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Volume 6 - Opinions of Counsel SBEA No. 67

Opinions of Counsel index

Veterans exemption (generally) (computation - effect of L.1979, c.l34) - Real Property Tax Law, § 458:

Subdivision 5 of section 458 of the Real Property Tax Law, as added by chapter 134 of the Laws of 1979, is applicable only to assessing units which initially file full value assessment rolls on or after the date on which the chapter was signed into law (i.e., May 24, 1979).

Our interpretation of the veterans exemption from real property taxation (Real Property Tax Law, § 458), specifically as to the effect thereon of chapter 134 of the Laws of 1979, has been requested. Chapter 134 adds a new subdivision 5 to section 458 to provide that, under certain circumstances, veterans receiving an exemption pursuant to section 458 are to be held harmless from any impact as a result of an assessing unit’s implementation of the full value standard of assessing (Real Property Tax Law, § 306). The question is whether the new law should be read to apply to a town which voluntarily filed a full value assessment roll in 1974.

It is our conclusion, based on a reading of chapter 134, that with respect to assessing units which voluntarily file full value assessment rolls, the new law is applicable only to those assessing units which initially file full value assessment rolls on or after the date on which the new law was signed (i.e., May 24, 1979).

Chapter 134 became effective on May 24, 1979 and will terminate on December 31, 1980. In construing an exemption statute, such as chapter 134, there are several legal principles which must be kept in mind. Foremost is that exemption statutes must be strictly construed (Herkimer County v. Village of Herkimer, 251 App. Div. 126, 295 N.Y.S. 629, aff’d, 279 N.Y. 560, 18 N.E.2d 854; City of Lackawanna v. State Board of Equalization and Assessment, 16 N.Y.2d 222, 212, N.E.2d 42, 264 N.Y.S.2d 528). Also, statutes must generally be construed as prospective in operation (Kelley v. Yannotti, 4 N.Y.2d 603, 152 N.E.2d 69, 176 N.Y.S.2d 637; McKinney’s Statutes, § 51). This principle of prospective application of statutes is especially relevant as to exemption statutes. It is only where there is a clear legislative intent to give retroactive effect to an exemption statute that such a construction will be given (Kelley v. Yannotti, supra; Matter of Van Kleeck, 121 N.Y. 701, 25 N.E. 50; McKinney’s Statutes, § 57).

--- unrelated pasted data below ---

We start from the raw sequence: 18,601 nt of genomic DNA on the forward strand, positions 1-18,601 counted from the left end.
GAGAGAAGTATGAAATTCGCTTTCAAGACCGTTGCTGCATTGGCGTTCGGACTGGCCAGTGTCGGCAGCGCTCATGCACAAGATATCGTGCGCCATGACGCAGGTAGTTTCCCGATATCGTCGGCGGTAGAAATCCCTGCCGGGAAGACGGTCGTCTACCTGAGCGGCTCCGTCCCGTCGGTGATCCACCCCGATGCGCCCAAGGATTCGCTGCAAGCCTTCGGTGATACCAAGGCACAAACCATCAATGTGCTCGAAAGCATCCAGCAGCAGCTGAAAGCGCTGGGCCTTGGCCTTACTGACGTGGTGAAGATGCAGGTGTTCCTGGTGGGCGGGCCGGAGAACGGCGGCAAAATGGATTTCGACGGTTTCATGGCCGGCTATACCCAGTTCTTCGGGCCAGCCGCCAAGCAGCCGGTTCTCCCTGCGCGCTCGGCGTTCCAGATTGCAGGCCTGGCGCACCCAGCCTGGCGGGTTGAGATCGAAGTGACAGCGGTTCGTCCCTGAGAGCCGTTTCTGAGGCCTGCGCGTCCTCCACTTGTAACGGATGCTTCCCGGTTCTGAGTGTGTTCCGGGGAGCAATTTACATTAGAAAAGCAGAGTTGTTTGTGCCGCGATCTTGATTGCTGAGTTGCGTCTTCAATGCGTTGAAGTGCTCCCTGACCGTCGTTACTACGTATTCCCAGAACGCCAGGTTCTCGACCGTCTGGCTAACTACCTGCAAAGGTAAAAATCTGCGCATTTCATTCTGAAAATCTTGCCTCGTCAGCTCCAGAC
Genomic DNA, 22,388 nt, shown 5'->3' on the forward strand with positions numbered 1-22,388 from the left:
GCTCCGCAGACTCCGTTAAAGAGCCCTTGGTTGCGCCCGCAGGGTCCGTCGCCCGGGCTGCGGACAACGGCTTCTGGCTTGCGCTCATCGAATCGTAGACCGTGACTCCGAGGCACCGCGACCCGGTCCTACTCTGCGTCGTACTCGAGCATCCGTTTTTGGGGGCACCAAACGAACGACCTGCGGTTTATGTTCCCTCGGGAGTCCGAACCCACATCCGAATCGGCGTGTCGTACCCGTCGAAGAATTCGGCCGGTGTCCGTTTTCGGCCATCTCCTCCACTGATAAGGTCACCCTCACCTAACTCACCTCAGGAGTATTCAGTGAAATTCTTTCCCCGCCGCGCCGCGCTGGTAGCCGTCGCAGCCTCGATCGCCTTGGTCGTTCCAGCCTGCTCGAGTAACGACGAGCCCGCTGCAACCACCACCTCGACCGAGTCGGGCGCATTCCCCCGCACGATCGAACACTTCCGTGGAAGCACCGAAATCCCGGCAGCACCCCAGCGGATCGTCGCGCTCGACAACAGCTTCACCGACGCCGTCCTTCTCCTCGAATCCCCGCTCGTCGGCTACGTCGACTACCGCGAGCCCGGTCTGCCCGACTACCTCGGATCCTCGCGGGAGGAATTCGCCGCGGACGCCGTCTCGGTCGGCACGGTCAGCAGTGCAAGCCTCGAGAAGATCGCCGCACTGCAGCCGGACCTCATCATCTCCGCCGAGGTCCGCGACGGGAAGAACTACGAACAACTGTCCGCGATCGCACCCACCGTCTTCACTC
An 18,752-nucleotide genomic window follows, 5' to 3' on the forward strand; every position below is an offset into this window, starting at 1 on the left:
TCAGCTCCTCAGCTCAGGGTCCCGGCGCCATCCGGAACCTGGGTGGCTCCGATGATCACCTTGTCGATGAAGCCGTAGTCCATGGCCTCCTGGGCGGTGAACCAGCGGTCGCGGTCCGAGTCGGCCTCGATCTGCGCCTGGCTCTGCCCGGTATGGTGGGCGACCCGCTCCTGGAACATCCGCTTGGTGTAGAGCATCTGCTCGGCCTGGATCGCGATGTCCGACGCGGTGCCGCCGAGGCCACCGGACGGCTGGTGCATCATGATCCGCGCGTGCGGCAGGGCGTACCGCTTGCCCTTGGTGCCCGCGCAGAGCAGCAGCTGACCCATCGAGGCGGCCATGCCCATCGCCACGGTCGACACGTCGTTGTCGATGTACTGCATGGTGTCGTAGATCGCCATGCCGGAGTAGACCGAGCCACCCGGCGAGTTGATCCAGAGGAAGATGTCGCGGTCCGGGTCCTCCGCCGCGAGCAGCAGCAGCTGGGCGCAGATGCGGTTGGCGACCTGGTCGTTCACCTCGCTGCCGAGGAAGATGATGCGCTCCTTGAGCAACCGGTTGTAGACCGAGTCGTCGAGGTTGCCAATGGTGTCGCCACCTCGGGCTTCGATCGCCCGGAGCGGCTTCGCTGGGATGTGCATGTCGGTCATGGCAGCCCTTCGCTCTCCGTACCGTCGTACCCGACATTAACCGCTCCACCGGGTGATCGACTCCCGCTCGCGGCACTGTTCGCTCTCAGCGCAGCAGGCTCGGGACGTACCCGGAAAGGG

Chapter 134 specifically relates to circumstances under which the ratio between the amount of the exemption and the total assessed value of the subject property increases or decreases due only to a change in the manner of assessing. This language is clearly prospective (see, General Construction Law, § 48). In combination with the absence of retroactive language in the law, and considered in light of the principles of statutory construction set forth above, the chapter must be construed as being prospective only.

However, even assuming, arguendo, that the chapter could be construed to be retroactive, it could not apply to the assessment roll prepared by towns with May 1 taxable status dates in 1979, and its application would be limited to the assessment roll prepared during the year 1980. That is, any local law adopted by a town pursuant to this chapter would be subject to a permissive referendum pursuant to Municipal Home Rule Law, section 24(2)(c). Such a local law may not take effect until at least 45 days after its adoption or until approved by the affirmative vote of a majority of the qualified electors of the town voting on a proposition for its approval if, within the above mentioned 45 day period, a petition for a referendum is filed in accordance with subdivision 1 of section 24 of the Municipal Home Rule Law. Certainly, there is no procedure whereby such a local law adopted on or after the effective date of chapter 134 could be effective as to the assessment roll prepared during the year 1979.

In approving chapter 134, which he referred to as “interim legislation,” Governor Carey also indicated his commitment to an equitable system of assessment (1979 Approval Memorandum No. 19). It is clear that the practice of fractional assessing in the past has led to inequitable administration of the veterans exemption, with some veterans receiving wholly exempt status from town and county taxation while others receive significantly less benefit from the exemption. We cannot agree that the veterans exemption was ever intended to grant to veterans a total exemption from general municipal taxation. In that chapter 134 may create such status for some veterans in certain assessing units, the new law certainly does not assist in attaining the equitable system of assessing referred to above.

August 8, 1979